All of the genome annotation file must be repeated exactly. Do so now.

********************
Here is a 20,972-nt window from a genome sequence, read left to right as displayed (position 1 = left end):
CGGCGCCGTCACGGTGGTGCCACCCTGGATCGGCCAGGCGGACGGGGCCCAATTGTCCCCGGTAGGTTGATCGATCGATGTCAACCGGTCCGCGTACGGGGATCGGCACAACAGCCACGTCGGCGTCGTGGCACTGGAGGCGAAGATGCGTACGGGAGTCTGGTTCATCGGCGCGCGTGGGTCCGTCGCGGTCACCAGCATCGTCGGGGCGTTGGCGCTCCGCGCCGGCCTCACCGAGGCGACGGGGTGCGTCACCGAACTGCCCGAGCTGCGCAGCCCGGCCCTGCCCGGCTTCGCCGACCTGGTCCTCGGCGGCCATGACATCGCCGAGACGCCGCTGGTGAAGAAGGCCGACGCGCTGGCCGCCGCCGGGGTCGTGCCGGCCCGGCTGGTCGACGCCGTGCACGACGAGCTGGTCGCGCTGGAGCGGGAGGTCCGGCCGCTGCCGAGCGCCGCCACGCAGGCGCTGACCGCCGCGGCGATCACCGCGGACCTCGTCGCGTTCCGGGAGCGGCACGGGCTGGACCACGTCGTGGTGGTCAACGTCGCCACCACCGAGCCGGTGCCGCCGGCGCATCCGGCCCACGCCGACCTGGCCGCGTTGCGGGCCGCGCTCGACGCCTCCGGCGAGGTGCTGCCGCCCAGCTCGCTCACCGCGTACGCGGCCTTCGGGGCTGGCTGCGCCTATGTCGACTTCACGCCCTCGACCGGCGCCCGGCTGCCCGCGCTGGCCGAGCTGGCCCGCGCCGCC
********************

Here is a 20,972-nt window from a genome sequence, read left to right as displayed (position 1 = left end):
CGGCGCCGTCACGGTGGTGCCACCCTGGATCGGCCAGGCGGACGGGGCCCAATTGTCCCCGGTAGGTTGATCGATCGATGTCAACCGGTCCGCGTACGGGGATCGGCACAACAGCCACGTCGGCGTCGTGGCACTGGAGGCGAAGATGCGTACGGGAGTCTGGTTCATCGGCGCGCGTGGGTCCGTCGCGGTCACCAGCATCGTCGGGGCGTTGGCGCTCCGCGCCGGCCTCACCGAGGCGACGGGGTGCGTCACCGAACTGCCCGAGCTGCGCAGCCCGGCCCTGCCCGGCTTCGCCGACCTGGTCCTCGGCGGCCATGACATCGCCGAGACGCCGCTGGTGAAGAAGGCCGACGCGCTGGCCGCCGCCGGGGTCGTGCCGGCCCGGCTGGTCGACGCCGTGCACGACGAGCTGGTCGCGCTGGAGCGGGAGGTCCGGCCGCTGCCGAGCGCCGCCACGCAGGCGCTGACCGCCGCGGCGATCACCGCGGACCTCGTCGCGTTCCGGGAGCGGCACGGGCTGGACCACGTCGTGGTGGTCAACGTCGCCACCACCGAGCCGGTGCCGCCGGCGCATCCGGCCCACGCCGACCTGGCCGCGTTGCGGGCCGCGCTCGACGCCTCCGGCGAGGTGCTGCCGCCCAGCTCGCTCACCGCGTACGCGGCCTTCGGGGCTGGCTGCGCCTATGTCGACTTCACGCCCTCGACCGGCGCCCGGCTGCCCGCGCTGGCCGAGCTGGCCCGCGCCGCC